Reaper- A Basic Plugin Rundown:
- ReaEQ – EQ plugin
- ReaVerb – high-quality neutral-sounding reverb
- JS Saturation – saturation plugin
- ReaComp – compressor
- ReaGate – high-quality gate with sidechain options
- ReaTune – manual and automatic pitch correction plugin
- ReaSynth – high-quality basic synth
- ReaSample – Reaper’s own sampler
… and lots more! What’s great is these can actually be downloaded as a package to use with other hosts. Yes, that’s how much some users like the sound of them. And, like everything Reaper, they’re all really low CPU.
What Does Reaper NOT Have?
- built-in software instruments.
- the personalisation of daws like logic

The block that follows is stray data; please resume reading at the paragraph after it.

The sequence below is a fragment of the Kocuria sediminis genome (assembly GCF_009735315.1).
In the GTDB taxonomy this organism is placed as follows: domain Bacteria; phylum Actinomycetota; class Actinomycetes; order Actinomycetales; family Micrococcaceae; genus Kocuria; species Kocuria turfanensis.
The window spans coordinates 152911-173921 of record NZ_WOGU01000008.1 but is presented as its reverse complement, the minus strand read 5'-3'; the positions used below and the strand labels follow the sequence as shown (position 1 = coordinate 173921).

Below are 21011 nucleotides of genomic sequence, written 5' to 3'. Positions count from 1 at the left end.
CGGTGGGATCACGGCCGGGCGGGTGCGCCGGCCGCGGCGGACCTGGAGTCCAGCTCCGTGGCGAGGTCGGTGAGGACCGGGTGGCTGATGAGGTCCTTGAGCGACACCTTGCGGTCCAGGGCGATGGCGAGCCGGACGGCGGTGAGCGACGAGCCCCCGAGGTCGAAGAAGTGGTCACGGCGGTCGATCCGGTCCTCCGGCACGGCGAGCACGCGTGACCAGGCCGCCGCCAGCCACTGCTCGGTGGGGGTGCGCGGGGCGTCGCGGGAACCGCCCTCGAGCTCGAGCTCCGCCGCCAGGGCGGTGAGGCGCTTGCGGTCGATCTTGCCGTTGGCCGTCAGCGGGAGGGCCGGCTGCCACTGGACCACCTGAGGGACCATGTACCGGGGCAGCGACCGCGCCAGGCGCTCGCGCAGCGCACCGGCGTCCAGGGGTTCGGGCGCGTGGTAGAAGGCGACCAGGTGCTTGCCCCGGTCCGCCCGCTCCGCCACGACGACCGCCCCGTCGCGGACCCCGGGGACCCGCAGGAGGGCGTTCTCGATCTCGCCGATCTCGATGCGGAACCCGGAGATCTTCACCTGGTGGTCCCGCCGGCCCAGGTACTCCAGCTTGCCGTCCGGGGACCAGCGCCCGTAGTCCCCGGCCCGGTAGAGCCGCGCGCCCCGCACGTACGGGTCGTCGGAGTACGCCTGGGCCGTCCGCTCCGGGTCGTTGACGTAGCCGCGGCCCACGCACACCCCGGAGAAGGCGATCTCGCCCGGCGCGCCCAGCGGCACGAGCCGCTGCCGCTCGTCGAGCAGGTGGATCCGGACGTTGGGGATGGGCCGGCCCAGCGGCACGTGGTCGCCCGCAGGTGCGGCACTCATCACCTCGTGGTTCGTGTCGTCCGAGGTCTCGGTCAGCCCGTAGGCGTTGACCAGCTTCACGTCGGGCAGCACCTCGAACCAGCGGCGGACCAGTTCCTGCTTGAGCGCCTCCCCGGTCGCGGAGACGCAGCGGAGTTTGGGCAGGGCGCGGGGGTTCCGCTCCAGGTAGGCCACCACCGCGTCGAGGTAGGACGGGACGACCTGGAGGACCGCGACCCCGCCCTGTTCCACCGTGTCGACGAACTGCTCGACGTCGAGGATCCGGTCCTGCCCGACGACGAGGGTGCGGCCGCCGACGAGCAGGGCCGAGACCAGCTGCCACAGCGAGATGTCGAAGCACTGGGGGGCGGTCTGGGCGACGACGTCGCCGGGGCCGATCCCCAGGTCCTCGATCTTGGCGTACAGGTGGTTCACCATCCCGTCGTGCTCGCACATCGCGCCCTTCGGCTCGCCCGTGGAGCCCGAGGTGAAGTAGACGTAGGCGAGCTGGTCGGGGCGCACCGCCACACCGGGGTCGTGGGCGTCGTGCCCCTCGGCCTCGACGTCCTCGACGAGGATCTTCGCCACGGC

- real recorded session musicians on their virtual instruments. however, as said before, this can be a bonus in that it promotes more creativity.
Final Thoughts: Is Reaper Worth It?
Ultimately, the answer is a resounding YES. For such an underrated, basic-looking DAW, Reaper has very few flaws. If you’re confident with mixing and mastering, it’s easy to get to grips with. Even if you’re not, it’s an ideal place to learn the ropes due to its simplicity. If in doubt, Reaper is 100% worth trialling for the free 60 days it gives you. Regardless of your preferences, you never know which bits of it might grow on you.